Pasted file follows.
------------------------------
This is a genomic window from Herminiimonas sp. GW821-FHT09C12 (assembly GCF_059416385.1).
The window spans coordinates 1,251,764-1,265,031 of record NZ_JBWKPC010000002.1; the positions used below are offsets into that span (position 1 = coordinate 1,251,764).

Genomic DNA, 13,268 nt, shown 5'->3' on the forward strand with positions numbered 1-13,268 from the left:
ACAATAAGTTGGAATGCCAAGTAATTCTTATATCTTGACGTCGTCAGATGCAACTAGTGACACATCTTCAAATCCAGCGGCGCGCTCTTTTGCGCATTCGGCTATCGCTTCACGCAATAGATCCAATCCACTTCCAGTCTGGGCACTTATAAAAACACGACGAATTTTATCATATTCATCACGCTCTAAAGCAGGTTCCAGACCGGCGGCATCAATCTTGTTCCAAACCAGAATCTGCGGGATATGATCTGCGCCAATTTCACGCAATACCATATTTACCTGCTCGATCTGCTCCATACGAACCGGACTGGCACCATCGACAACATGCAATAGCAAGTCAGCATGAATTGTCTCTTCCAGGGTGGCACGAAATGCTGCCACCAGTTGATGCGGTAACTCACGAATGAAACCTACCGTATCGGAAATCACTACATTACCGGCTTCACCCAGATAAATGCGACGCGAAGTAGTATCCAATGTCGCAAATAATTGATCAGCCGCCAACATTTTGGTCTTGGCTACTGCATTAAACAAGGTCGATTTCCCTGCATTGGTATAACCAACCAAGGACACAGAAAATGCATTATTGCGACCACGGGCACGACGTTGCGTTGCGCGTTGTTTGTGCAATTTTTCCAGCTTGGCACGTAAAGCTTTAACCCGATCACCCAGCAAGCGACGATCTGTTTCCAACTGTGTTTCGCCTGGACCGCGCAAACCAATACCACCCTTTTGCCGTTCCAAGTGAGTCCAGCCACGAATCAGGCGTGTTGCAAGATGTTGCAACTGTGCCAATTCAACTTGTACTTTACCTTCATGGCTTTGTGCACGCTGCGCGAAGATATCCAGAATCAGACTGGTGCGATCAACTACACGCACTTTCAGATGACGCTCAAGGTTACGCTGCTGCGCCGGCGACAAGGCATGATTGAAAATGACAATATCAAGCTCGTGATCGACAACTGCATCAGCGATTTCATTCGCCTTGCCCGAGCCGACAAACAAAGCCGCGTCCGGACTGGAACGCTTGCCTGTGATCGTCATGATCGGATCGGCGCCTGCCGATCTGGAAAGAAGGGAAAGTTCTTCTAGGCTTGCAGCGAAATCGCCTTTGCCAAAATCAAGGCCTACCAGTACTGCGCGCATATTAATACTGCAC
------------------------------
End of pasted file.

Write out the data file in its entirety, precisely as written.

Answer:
This is a genomic window from Herminiimonas sp. GW821-FHT09C12 (assembly GCF_059416385.1).
The window spans coordinates 1,251,764-1,265,031 of record NZ_JBWKPC010000002.1; the positions used below are offsets into that span (position 1 = coordinate 1,251,764).

Genomic DNA, 13,268 nt, shown 5'->3' on the forward strand with positions numbered 1-13,268 from the left:
ACAATAAGTTGGAATGCCAAGTAATTCTTATATCTTGACGTCGTCAGATGCAACTAGTGACACATCTTCAAATCCAGCGGCGCGCTCTTTTGCGCATTCGGCTATCGCTTCACGCAATAGATCCAATCCACTTCCAGTCTGGGCACTTATAAAAACACGACGAATTTTATCATATTCATCACGCTCTAAAGCAGGTTCCAGACCGGCGGCATCAATCTTGTTCCAAACCAGAATCTGCGGGATATGATCTGCGCCAATTTCACGCAATACCATATTTACCTGCTCGATCTGCTCCATACGAACCGGACTGGCACCATCGACAACATGCAATAGCAAGTCAGCATGAATTGTCTCTTCCAGGGTGGCACGAAATGCTGCCACCAGTTGATGCGGTAACTCACGAATGAAACCTACCGTATCGGAAATCACTACATTACCGGCTTCACCCAGATAAATGCGACGCGAAGTAGTATCCAATGTCGCAAATAATTGATCAGCCGCCAACATTTTGGTCTTGGCTACTGCATTAAACAAGGTCGATTTCCCTGCATTGGTATAACCAACCAAGGACACAGAAAATGCATTATTGCGACCACGGGCACGACGTTGCGTTGCGCGTTGTTTGTGCAATTTTTCCAGCTTGGCACGTAAAGCTTTAACCCGATCACCCAGCAAGCGACGATCTGTTTCCAACTGTGTTTCGCCTGGACCGCGCAAACCAATACCACCCTTTTGCCGTTCCAAGTGAGTCCAGCCACGAATCAGGCGTGTTGCAAGATGTTGCAACTGTGCCAATTCAACTTGTACTTTACCTTCATGGCTTTGTGCACGCTGCGCGAAGATATCCAGAATCAGACTGGTGCGATCAACTACACGCACTTTCAGATGACGCTCAAGGTTACGCTGCTGCGCCGGCGACAAGGCATGATTGAAAATGACAATATCAAGCTCGTGATCGACAACTGCATCAGCGATTTCATTCGCCTTGCCCGAGCCGACAAACAAAGCCGCGTCCGGACTGGAACGCTTGCCTGTGATCGTCATGATCGGATCGGCGCCTGCCGATCTGGAAAGAAGGGAAAGTTCTTCTAGGCTTGCAGCGAAATCGCCTTTGCCAAAATCAAGGCCTACCAGTACTGCGCGCATATTAATACTGCAC